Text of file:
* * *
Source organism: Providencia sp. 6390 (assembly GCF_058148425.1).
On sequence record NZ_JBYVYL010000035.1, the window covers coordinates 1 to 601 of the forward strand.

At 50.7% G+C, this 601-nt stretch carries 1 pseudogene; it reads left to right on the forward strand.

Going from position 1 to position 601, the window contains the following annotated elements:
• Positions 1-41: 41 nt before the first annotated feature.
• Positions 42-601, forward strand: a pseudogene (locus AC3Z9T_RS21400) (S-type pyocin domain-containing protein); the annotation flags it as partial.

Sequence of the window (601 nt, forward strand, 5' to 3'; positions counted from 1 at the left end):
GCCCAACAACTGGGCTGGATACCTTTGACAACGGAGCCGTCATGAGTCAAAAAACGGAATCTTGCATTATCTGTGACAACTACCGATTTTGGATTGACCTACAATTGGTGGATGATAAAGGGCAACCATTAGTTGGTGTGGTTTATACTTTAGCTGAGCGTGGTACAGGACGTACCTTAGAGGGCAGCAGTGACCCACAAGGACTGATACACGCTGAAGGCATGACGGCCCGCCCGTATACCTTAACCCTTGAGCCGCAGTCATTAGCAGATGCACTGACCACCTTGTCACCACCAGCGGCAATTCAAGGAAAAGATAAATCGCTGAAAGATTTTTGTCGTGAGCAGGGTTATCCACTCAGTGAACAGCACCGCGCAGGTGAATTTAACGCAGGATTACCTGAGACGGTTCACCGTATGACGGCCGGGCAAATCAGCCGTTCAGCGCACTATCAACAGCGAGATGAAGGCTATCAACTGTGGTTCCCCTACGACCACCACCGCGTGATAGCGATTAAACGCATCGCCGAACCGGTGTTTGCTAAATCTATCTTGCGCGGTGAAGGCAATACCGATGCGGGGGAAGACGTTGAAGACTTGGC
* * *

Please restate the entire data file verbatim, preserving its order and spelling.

Source organism: Providencia sp. 6390 (assembly GCF_058148425.1).
On sequence record NZ_JBYVYL010000035.1, the window covers coordinates 1 to 601 of the forward strand.

At 50.7% G+C, this 601-nt stretch carries 1 pseudogene; it reads left to right on the forward strand.

Going from position 1 to position 601, the window contains the following annotated elements:
• Positions 1-41: 41 nt before the first annotated feature.
• Positions 42-601, forward strand: a pseudogene (locus AC3Z9T_RS21400) (S-type pyocin domain-containing protein); the annotation flags it as partial.

Sequence of the window (601 nt, forward strand, 5' to 3'; positions counted from 1 at the left end):
GCCCAACAACTGGGCTGGATACCTTTGACAACGGAGCCGTCATGAGTCAAAAAACGGAATCTTGCATTATCTGTGACAACTACCGATTTTGGATTGACCTACAATTGGTGGATGATAAAGGGCAACCATTAGTTGGTGTGGTTTATACTTTAGCTGAGCGTGGTACAGGACGTACCTTAGAGGGCAGCAGTGACCCACAAGGACTGATACACGCTGAAGGCATGACGGCCCGCCCGTATACCTTAACCCTTGAGCCGCAGTCATTAGCAGATGCACTGACCACCTTGTCACCACCAGCGGCAATTCAAGGAAAAGATAAATCGCTGAAAGATTTTTGTCGTGAGCAGGGTTATCCACTCAGTGAACAGCACCGCGCAGGTGAATTTAACGCAGGATTACCTGAGACGGTTCACCGTATGACGGCCGGGCAAATCAGCCGTTCAGCGCACTATCAACAGCGAGATGAAGGCTATCAACTGTGGTTCCCCTACGACCACCACCGCGTGATAGCGATTAAACGCATCGCCGAACCGGTGTTTGCTAAATCTATCTTGCGCGGTGAAGGCAATACCGATGCGGGGGAAGACGTTGAAGACTTGGC